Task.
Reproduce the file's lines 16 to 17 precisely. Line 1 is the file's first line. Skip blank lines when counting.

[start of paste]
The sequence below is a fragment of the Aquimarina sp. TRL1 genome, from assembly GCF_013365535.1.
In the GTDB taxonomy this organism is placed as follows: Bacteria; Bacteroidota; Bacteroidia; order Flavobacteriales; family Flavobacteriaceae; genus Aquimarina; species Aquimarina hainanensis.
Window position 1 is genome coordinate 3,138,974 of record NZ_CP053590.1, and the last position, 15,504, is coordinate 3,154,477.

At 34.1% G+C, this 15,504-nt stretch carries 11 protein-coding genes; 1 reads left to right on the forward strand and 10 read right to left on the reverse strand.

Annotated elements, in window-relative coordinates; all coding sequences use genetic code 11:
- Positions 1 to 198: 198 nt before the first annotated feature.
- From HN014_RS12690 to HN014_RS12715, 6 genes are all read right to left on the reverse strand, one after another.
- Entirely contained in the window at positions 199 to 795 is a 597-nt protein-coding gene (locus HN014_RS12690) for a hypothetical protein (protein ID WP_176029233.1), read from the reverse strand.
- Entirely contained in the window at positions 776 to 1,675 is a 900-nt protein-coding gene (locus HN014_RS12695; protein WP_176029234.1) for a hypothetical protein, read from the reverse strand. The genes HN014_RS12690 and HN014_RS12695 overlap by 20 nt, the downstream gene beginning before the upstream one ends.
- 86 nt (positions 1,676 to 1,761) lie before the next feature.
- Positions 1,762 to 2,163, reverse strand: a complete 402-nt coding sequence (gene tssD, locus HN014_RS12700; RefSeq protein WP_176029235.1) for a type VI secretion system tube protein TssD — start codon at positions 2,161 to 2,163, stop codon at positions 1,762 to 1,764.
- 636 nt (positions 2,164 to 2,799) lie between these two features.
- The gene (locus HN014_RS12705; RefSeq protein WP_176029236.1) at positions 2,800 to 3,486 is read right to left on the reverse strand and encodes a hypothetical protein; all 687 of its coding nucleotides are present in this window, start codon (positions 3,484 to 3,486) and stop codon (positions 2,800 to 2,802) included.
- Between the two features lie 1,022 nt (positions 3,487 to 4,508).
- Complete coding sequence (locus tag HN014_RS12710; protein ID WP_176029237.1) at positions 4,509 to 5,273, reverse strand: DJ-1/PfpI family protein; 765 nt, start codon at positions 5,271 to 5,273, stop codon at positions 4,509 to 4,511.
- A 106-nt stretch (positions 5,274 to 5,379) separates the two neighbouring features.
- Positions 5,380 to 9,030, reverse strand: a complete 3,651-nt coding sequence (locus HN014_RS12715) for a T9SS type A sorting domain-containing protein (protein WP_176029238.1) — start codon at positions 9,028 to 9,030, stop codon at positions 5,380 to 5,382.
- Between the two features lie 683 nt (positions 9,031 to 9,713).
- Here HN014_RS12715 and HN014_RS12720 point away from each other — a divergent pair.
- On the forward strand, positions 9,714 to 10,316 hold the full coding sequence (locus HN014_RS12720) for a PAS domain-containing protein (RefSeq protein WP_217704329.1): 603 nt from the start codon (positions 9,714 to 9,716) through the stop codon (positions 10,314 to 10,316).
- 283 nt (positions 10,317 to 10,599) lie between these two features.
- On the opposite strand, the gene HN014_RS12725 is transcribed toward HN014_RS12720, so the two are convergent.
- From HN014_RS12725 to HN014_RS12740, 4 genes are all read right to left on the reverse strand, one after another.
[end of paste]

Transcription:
- A 106-nt stretch (positions 5,274 to 5,379) separates the two neighbouring features.
- Positions 5,380 to 9,030, reverse strand: a complete 3,651-nt coding sequence (locus HN014_RS12715) for a T9SS type A sorting domain-containing protein (protein WP_176029238.1) — start codon at positions 9,028 to 9,030, stop codon at positions 5,380 to 5,382.